With the exception of a skirmish with Wade Hampton’s division of Cavalry at Stevenburg, Va., in the early part of November, and several demonstrations on the enemy’s lines on the Rapidan at "Raccoon," "Summerville" and "Morton’s" Fords, in which the regiment participated, no active duty was assigned to the Sixth Cavalry from the 1st of November, 1863, to the latter part of February, 1864. On the 28th February, leaving camp at Stevensburg, it started on the cavalry raid to Richmond, under General Kilpatrick. Its Division being attacked near Meehanicsville on the night of the 2d of March, it was obliged to retire, a portion of the Sixth Cavalry forming a part of the rear guard. Having succeeded in joining the forces at New Kent C. H., the regiment moved down the Peninsula, and embarking on transports, proceeded to Alexandria, whence it returned to its brigade was transferred to the 1st Cavalry Division, and during the ensuing campaign was known as the 1st Brigade of that Division. The camp was moved to Culpepper, where, on the 3d of May, companies M. and I., which had been operating in the Shenandoah during the past year, rejoined the regiment. On the 6th, near Chancellorsville, the command became engaged, the enemy making desperate efforts to drive it from its position without success, the rebels being repulsed at all points and finally driven from the field in great disorder. On the 7th the regiment was engaged in skirmishing. On the 8th, the entire corps was massed, and in the morning of the 9th, under General Sheridan, started on the raid to the rear of the rebel army, the 1st Brigada being in the advance. Arriving at Beaver Dam Station, the command captured three trains laden with supplies and two locomotives. In addition to these a large amount of stores. A considerable number of arms and tents were captured. After supplying the command, the remaining property, valued at several millions of dollars, was destroyed. A portion of the Virginia Central R.R. track was also torn up. On the 11th, the brigade participated in the engagement with the enemy’s cavalry at Yellow Tavern, where the latter were routed and driven from the field. On the 12th the regiment dismounted, and crossed on the ties of the railroad bridge in the face of a heavy fire of musketry and artillery, and assisted in driving the enemy from their works at Meadow Bridge. The next day the command marched to Bottom’s Bridge, whence on the 14th, it proceed to Malvern Hill and opened communications with out forces on the James River. On the 17th, the command started on its return to the army. At Hanover Court House it destroyed trestle bridges, a portion of the railroad track and telegraph line, and captured commissary stores, rejoining the Division at the White House on the 21st, where it crossed the Pamunky. On the 25th, the command joined the army of the Potomac at Chesterfield Station. On the 26th the regiment marched with the brigade to the enemy, routing them with a heavy loss. The brigade marched on the 28th to Hawes’ Shop, and thence down the Richmond road, where finding our cavalry engaged, the command participated in the action. The Sixth took part in a decisive charge on the enemy’s lines, driving the rebels from their position and compelling them to leave the ground strewn with their dead and wounded. The loss of the regiment was very severe. Out of 140 men engaged, one-fourth were killed or wounded in less than teen minutes. The battle was fought in thick woods with the men dismounted. Engaging in the raid of Sheridan’s forces toward Gordonsville, the regiment on the 11th of June participated in the battle of Trevillian’s Station, charging the enemy repeatedly and capturing many prisoners, most of whom, however, were recaptured. From the time it crossed the James, June 28th, the loss of the regiment was 29 killed, 60 wounded and 64 missing, a total of 153. On the 3d of Qaugust the Sixth embarked to Halltown, where it arrived on the 10th. On the morning of the 11th, the regiment marched beyond Opequan Creek, towards Winchester. A battalion of the regiment became engaged and repelled a charge of the enemy, saving a Union battery from capture. On the 15th the command moved to Cedarville, and on the following day one battalion participated in the repulse of rebel infantry and cavalry that had attacked in force the camp of the 1st Division near Front Royal. In a charge this battalion captured a number of prisoners. On the 25th, the regiment participated in the engagement at Kearneysville and Shepardstown. Being cut off from the main, body and nearly surrounded by the enemy, the command retired across the Potomac, whence it returned to the South side of the river via Harper’s Ferry. From the 25th of August to the 15th of September, the regiment was actively employed. It took part in the engagements at "Leetown" and "Smithfield," made several; reconnaissance in which the enemy were encountered, served as General Sheridan’s escort, engaged in the pursuit of Mosby’s guerrillas, and participated in all the marches and countermarches that occurred during this period of the Shennandoad campaign. On the 19th of September, the Sixth, at Sever’s Ford, on Opequan Creek, charged across an open space in the face of a galling fire from the enemy. Who were strongly posted behind breastworks. Driving the enemy, before it, the regiment moved to near Winchester, where it participated in several charges on the rebel infantry and cavalry; assisted in breaking their lines and in capturing prisoners, artillery and rebel colors. Of the former the regiment captured more than its entire number engaged. From the 19th to the 23d, the Sixth was engaged in the pursuit of the enemy. On the 24th, it came upon Wickham’s brigade of rebel cavalry in the Luray Valley, charged and assisted in routing them. On the 26th, the regiment crossed the Shenandoah at Fort Republic and skirmished with the enemy, but finding them in force, withdrew. It remained in the vicinity of Port Republic, Cross Keyes and Mt. Crawford until the 6th of October, when it fell back with our troops to to Timbersville, on the 7th to Woodstock, and on the 8th to Fisher’s Hill. The enemy keeping up an annoying pursuit, the Sixth, supported by the Seventh (Mich.) Cavalry, turned upon the enemy and drove them upon the run back to Woodstock. The regiment was also engaged in action on the 9th, charging and routing the force opposed to it. Going into camp at Cedar Creek, it remained there, with the exception of a reconnaissance to Front Royal on the 15th, until the battle of Middletown (or Cedar Creek) on the 19th of October. In this action, the regiment participated. Having repelled the rebel attacks, it charged and broke their lines, capturing many prisoners and a stand of colors. The rebel infantry opposed to it were routed. The regiment took part in the pursuit to Woodstock, but returned to Cedar Creek, where it was encamped October 31st, 1864. The regiment is (1864) in 1st Division Cavalry Corps, Middle Military Division, and is commanded by Col. James H. Kidd.

On November 1st, 1864, this regiment was with the Cavalry Corps of the Army of the Shenandoah, and lay at Camp Russell, near Winchester, Va., making preparations to go into winter quarters, and was engaged in the usual picket service, and in scouting, until the 27th of February, 1865, when it formed part of the force with which General Sheridan made his movement against General Early’s army, and on the rebel communications in the direction of Gordonsville and Richmond, and at that date moved with the cavalry corps towards Staunton; and on the 8th of March the regiment participated in an engagement with a part of the rebel cavalry under General Rosser, near Louisa Court House, and assisted in routing it, and in capturing the town, in which a large amount of property was destroyed, including the railroad depot, with rolling stock and telegraph office. It also participated in taking up the track and destroying the railroad property on the line of the Lynchburg and Gordonsville railroad, and in the destruction of the locks, aqueducts and mills on the line of the James River Canal. The command having reached White House Landing March 19th, in time to take part in the final battles of the Army of the Potomac, soon after, with the cavalry corps, took position on the left of the line of that army, and on the 30th the regiment became engaged with the rebel cavalry, and assisted in driving them within their works at Five Forks. It was also engaged with the enemy at the same point on the 31st, and on April 1st; and on the 2d, at the South Side Railroad; and on the 4th, at Duck Pond Mills; on the 6th, at the battle of the Ridges, or Sailor’s Creek; and on the 8th and 9th, at Appomattox Court House. After the surrender of Lee, the rebel General Pickett, who was taken prisoner in one of these engagements, spoke of a charge made by this regiment, which he witnessed, as being the "bravest he ever had seen." After Lee’s surrender, the regiment moved with the cavalry corps to Petersburg, Va., and then made an expedition into North Carolina; from thence it marched via Petersburg and Richmond to Washington D.C., and on the 23dof May participated in the review of the Army of the Potomac. Immediately thereafter, with the Michigan Cavalry Brigade, it was ordered West, and proceeded by rail via Baltimore & Ohio Railroad, and Ohio and Mississippi Rivers by steamer, to St. Louis, and thence by steamer via the Missouri River, to Fort Leavenworth. At that point it received orders to cross the plains, which produced much justifiable dissatisfaction in the command; but the regiment recollecting its noble record, and adhering to it former high degree of discipline, and faithful observance of orders, and keeping in view the honor of its State, commenced its march across the Plains, and marched to Fort Kearney, thence to Julesburg, and from there to Fort Laramie; at that point the regiment was divided into detachments by order of General Connor; one to constitute a part of the "Left Column Powder River Expedition," one to remain at Fort Laramie, and the other to escort a train to the Black Hills. The Powder River detachment, on reaching that point, found that the Indians, which it had been sent in search of, had managed to escape, and while there it built a fort, known as Fort Reno. On that expedition, Captain O. F. Cole, of Co. "G." lost his life; having heedlessly strayed a long way from the column, he was surprised by Indians, and shot to death with arrows. From this point a small detachment of the command was sent to guard a train to Virginia City, Montana, and falling in with a large war party of Arrappahoe Indians, became surrounded by them, and were "corralled" for twelve days, but finally succeeded in getting intelligence of their condition to General Connor, when reinforcements were sent to their relief. Sergeant Hall, of Company "L." and Private Evans, of Company "F." having volunteered, succeeded in carrying the intelligence referred to, a distance of fifty miles, through a wild and to them unknown country, swarming with hostile Indians, and thereby saved the detachment. On the 17th of September, on orders issued by Major General Dodge, the men of the regiment whose term consolidated with the First Michigan Cavalry, and the regiment was then ordered to Fort Leavenworth, and was there mustered out of service on the 24th of November, 1865, when it proceeded to Michigan, arriving on the 30th of November at Jackson, when it was paid off and disbanded.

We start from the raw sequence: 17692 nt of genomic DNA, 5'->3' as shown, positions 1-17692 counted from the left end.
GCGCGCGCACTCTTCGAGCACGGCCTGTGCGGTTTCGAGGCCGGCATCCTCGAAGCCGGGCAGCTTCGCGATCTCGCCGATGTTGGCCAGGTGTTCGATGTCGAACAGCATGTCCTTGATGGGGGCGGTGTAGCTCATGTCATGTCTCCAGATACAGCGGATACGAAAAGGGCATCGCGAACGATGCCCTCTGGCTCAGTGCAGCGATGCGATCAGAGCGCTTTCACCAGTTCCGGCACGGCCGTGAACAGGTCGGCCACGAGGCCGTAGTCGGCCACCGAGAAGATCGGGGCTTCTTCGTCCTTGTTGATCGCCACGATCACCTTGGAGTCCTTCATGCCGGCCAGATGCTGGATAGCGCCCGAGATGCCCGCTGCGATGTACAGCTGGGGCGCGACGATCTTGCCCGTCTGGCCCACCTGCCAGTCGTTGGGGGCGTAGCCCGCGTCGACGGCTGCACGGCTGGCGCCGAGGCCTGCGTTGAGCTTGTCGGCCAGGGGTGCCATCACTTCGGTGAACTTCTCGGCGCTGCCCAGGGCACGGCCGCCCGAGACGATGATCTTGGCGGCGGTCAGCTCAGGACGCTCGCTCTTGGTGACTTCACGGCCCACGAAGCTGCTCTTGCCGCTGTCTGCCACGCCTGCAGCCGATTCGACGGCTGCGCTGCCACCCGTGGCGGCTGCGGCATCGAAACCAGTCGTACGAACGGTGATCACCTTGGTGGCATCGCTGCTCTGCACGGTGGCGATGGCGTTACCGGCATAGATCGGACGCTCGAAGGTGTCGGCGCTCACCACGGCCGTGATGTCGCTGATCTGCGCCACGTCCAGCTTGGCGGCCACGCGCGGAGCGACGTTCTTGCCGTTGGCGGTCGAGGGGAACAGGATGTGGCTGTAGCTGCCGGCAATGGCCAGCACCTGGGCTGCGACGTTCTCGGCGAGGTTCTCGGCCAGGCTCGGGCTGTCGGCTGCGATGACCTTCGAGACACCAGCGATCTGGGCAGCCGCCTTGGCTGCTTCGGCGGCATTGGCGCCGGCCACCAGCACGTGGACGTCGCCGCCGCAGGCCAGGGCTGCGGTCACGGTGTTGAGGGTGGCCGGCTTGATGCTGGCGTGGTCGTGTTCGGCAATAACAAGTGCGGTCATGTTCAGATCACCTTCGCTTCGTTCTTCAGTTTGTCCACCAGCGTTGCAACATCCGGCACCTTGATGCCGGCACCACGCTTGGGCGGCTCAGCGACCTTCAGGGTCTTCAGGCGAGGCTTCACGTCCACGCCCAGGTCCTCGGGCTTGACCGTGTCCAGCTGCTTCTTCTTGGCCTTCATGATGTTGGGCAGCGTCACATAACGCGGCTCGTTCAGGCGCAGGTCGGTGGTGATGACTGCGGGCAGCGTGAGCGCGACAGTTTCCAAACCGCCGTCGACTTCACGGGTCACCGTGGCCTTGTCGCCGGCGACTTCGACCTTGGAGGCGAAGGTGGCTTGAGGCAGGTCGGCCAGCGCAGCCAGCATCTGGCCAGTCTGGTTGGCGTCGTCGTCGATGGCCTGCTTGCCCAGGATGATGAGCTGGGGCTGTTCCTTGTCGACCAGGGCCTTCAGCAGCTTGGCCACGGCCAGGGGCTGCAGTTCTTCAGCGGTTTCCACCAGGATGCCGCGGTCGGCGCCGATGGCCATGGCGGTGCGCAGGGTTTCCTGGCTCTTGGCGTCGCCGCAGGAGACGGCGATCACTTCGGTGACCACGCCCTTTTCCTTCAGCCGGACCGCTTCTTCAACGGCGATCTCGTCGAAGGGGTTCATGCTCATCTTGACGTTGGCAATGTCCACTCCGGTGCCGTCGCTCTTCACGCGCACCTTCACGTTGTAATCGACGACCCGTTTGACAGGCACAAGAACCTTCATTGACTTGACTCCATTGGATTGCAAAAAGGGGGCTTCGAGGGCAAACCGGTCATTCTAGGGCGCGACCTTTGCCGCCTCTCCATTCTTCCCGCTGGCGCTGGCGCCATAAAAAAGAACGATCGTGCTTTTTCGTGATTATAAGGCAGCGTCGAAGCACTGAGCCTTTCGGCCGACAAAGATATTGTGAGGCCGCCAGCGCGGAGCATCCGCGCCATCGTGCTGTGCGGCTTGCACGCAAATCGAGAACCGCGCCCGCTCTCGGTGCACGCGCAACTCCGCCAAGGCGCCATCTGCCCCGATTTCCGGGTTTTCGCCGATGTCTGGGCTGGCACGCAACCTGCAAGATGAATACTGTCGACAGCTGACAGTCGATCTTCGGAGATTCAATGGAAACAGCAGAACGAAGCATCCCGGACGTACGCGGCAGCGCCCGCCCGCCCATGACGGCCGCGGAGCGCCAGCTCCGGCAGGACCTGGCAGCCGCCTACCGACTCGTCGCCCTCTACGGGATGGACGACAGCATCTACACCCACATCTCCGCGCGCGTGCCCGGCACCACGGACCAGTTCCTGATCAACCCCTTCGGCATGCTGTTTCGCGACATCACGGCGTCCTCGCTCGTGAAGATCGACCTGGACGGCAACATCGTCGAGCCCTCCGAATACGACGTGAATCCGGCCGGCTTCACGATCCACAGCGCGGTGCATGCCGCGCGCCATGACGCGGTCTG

BATTLLES AND SKIIRMISHES

LOCATION DATE LOCATION DATE
Hanover, Va. June 30,1863 Hawes’ Shop, Va. May 28, 1864
Huntertown, Pa. July 2, 1863 Baltimore X Roads, Va. May 29, 1864
Gettysburg, Pa. July 3, 1863 Cold Harbor, Va. May 20-June1,1864
Monterey, Md. July 4,1863 Trevillian Station, Va. June 11,12,1864
Cavetown, Md. July 5, 1863 Cold Harbor, Va. July 21, 1864
Smithtown, Md. July 6, 1863 Winchester, Va. April 11, 1864
Boonsboro, Md. July 6, 1863 Front Royal, Va. Aug. 16, 1864
Hagerstown, Md. July 6, 1863 Leetown, Va. Aug. 25, 1864
Williamsport, Md. July 6, 1863 Shephardstown, Va Aug. 26, 1864
Boonsboro, Md. July 8, 1863 Smithfield, Va. Aug. 29, 1864
Hagerstown, Md. July 10,1863 Berryville, Va. Sept. 3, 1864
Williamsport,Md. July 10,1863 Summit, Va. Sept. 4, 1864
Falling Waters, Md July 14, 1863 Opequan, Va. Sept. 19,1864
Snicker’s Gap, Va. July 19, 1863 Winchester, Va. Sept. 19, 1864
Kelly’s Ford, Va. Sept. 13, 1863 Lurav, Va. Sept. 24, 1864
Culpepper Court House, Va. Sept. 14, 1863 Port Republic, Va. Sept. 26, 27,28, 1864
Raccoon Ford, Va. Sept. 16, 1863 Mount Crawford, Va. Oct. 2, 1864
White’s Ford, Va. Sept. 21, 1863 Woodstock, Va. Oct. 9, 1864
Jack’s Shop, Va. Sept. 26, 1863 Cedar Creek, Va. Oct. 19, 1864
James City, Va. Oct. 12, 1863 Madison Court House, Va. Dec. 24, 1864
Brandy Station, Va Oct. 13, 1863 Five Forks, V a. Mar 30-31-Apr1,65
Buckland’s Mills, Va. Oct. 19, 1863 Louisa Court House, Va. March 8, 1865
Stevensburg, Va. Nov. 19,1863 South Side R.R. Va April 2, 1865
Morton’s Ford, Va. Nov. 26, 1863 Duck Pond Mills,Va. April 4, 1865
Richmond, Va. March 1, 1864 Ridge, or Sailor’s Creek, Va. April 6, 1865
Wilderness, Va. May 6,7, 1864 Appomattox Court House, Va. April 9, 1865
Beaver Dam Station, Va. May 9, 1864 Little Maramie D.Ter. Aug. 6, 1865
Yellow Tavern, Va May 10,11,1864 Meadow Bridge,Va. May 12, 1864
Hanover, Va. May 27, 1864

Transcriber: Barb Jones
Created: 2 June 2010
URL: http://kent.migenweb.net/Everett1878/6thcav.html